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Wednesday, November 7, 2018

Daniel Gaul, of Serial Fame, Defeats Black Female Challenger Wanda Jones in County's Closest Judicial Race

Posted By on Wed, Nov 7, 2018 at 2:50 PM

click to enlarge Wanda C. Jones
  • Wanda C. Jones
Cuyahoga County Court of Common Pleas Judge Daniel Gaul, whose courtroom rhetoric and sentencing tactics the Serial podcast put under a microscope, defeated his Republican challenger Wanda C. Jones Tuesday night in the county's closest judicial race.

Gaul won with nearly 55 percent of the vote (197,241); Jones managed 45 percent (162,331).

The 10-point gap is far and away the tightest judicial race among Cuyahoga County voters who cast ballots in two contested state supreme court races, one contested district court of appeals race and 10 contested county races for judges in the court of common pleas.

In fact, there were only two other races in which candidates were separated by fewer than 20 percentage points. Both were common pleas races: Jennifer O'Malley defeated Denise Nancy Rini 59.7 percent to 40.3 percent; and Kathleen Ann Sutula defeated James Satola 58.6 percent to 41.4 percent.



Wanda Jones was a Republican candidate. She is currently a partner at a private practice, Axner & Jones, in Solon. And she said at a judicial forum in September that even though Daniel Gaul had nearly 28 years of experience on the bench, his behavior in the courtroom, as captured in Episode two of Serial and as reported by the Plain Dealer previously, demonstrated personal bias.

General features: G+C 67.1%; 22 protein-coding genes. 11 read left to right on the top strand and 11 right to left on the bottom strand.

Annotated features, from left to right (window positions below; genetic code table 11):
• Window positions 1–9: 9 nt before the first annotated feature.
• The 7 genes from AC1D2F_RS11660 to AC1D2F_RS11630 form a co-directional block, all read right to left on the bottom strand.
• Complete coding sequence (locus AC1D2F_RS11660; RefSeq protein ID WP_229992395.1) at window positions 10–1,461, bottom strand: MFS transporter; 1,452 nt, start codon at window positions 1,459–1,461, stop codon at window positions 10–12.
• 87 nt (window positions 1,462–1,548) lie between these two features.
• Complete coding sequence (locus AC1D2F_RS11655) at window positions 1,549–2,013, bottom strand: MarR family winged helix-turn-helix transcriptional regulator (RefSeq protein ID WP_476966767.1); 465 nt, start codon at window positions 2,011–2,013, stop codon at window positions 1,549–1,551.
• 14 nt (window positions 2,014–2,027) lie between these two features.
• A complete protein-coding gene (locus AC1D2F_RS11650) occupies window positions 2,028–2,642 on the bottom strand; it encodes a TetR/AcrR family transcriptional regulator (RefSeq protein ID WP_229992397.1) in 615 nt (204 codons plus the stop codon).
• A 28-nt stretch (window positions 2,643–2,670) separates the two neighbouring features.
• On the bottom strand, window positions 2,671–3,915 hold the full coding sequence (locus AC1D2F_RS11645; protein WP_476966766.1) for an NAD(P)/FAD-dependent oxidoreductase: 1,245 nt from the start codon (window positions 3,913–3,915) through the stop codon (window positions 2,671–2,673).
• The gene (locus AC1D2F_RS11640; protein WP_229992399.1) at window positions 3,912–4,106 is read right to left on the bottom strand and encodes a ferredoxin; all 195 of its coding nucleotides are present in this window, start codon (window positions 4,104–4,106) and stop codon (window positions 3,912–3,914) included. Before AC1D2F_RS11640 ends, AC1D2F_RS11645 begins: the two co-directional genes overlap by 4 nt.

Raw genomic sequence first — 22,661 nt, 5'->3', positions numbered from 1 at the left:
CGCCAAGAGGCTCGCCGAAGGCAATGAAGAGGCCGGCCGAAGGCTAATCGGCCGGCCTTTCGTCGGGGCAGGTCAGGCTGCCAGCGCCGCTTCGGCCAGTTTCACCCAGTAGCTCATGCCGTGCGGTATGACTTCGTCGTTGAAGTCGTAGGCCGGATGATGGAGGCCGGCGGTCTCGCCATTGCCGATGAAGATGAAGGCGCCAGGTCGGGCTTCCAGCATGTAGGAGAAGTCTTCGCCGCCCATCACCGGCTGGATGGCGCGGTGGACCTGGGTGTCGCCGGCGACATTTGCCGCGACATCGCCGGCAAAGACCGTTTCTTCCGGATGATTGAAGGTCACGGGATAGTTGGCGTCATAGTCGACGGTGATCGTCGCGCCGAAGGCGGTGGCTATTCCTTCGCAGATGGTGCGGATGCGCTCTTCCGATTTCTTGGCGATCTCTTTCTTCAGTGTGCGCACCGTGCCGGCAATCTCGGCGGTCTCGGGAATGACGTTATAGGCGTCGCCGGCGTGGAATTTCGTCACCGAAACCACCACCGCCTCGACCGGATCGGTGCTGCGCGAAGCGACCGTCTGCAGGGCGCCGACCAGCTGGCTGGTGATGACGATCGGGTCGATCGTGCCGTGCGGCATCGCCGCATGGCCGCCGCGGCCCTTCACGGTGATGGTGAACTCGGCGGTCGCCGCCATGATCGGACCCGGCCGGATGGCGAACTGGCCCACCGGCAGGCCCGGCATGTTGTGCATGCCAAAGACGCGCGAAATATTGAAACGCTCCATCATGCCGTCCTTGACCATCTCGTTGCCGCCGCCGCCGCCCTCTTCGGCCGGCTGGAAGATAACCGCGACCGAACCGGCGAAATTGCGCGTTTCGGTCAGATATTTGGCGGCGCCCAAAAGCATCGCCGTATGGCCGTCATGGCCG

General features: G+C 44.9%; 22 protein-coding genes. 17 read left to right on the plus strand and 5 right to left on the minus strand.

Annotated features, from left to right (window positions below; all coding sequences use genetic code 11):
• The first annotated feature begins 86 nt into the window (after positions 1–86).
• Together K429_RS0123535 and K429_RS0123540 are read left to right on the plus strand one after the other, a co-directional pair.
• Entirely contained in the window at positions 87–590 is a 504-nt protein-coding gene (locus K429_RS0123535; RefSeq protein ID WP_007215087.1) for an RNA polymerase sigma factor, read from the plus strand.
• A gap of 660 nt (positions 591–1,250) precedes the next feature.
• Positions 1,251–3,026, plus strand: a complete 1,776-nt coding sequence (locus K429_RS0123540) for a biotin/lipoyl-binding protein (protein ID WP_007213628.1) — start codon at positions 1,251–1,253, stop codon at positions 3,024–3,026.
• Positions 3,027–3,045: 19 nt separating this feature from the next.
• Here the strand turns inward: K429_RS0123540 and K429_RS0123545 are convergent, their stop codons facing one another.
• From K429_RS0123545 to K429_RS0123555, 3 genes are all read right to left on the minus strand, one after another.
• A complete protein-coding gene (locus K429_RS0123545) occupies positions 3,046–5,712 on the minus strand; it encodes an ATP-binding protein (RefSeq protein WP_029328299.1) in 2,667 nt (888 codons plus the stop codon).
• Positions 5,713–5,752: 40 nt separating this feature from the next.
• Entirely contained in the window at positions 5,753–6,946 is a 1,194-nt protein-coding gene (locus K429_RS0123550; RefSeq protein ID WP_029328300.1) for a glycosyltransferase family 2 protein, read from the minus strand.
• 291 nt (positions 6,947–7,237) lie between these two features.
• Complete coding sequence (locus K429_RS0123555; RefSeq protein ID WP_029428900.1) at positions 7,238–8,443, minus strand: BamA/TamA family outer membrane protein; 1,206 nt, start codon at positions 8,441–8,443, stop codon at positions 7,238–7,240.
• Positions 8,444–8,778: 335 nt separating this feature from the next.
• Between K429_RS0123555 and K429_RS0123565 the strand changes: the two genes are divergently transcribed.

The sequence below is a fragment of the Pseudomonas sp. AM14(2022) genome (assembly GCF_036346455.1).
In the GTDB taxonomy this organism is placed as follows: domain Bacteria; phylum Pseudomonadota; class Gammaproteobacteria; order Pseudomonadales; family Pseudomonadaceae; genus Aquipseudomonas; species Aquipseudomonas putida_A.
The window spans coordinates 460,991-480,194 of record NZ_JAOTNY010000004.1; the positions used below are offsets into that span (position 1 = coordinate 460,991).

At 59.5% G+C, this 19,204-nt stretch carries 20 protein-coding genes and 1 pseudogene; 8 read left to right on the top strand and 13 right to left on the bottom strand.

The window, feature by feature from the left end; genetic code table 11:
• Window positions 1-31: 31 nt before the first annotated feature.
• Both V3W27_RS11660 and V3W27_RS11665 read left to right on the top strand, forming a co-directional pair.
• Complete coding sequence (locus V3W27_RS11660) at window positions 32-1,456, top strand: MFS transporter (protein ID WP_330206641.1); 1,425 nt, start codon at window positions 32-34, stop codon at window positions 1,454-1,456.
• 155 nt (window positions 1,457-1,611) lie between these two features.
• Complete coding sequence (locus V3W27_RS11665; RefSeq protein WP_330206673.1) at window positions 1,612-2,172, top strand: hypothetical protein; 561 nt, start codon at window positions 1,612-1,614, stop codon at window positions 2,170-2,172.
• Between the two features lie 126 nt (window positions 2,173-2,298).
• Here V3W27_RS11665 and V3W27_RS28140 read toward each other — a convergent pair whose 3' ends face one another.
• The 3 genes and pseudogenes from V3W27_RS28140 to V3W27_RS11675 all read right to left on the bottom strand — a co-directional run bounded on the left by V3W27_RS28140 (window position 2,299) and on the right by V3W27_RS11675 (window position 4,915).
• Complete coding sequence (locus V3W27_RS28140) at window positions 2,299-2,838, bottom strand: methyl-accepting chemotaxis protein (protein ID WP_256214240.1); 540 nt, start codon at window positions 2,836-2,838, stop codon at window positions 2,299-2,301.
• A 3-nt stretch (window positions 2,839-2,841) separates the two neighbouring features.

The evening was generally a rough one for candidates of color in Ohio, but Melody Stewart, who currently serves on the Eighth District Court of Appeals in Cleveland, was victorious in her bid to unseat Republican state supreme court Justice Mary DeGenaro, who had been appointed earlier this year after the resignation of Bill "Hayloft" O’Neill. Stewart carried about 52 percent of the statewide vote, led by huge voter turnout in Cuyahoga County.

In an outrageous fact, Stewart becomes not only the first African-American female to be elected to the Ohio Supreme Court, but the first African-American female to be elected to any statewide office.


LeBron approves.

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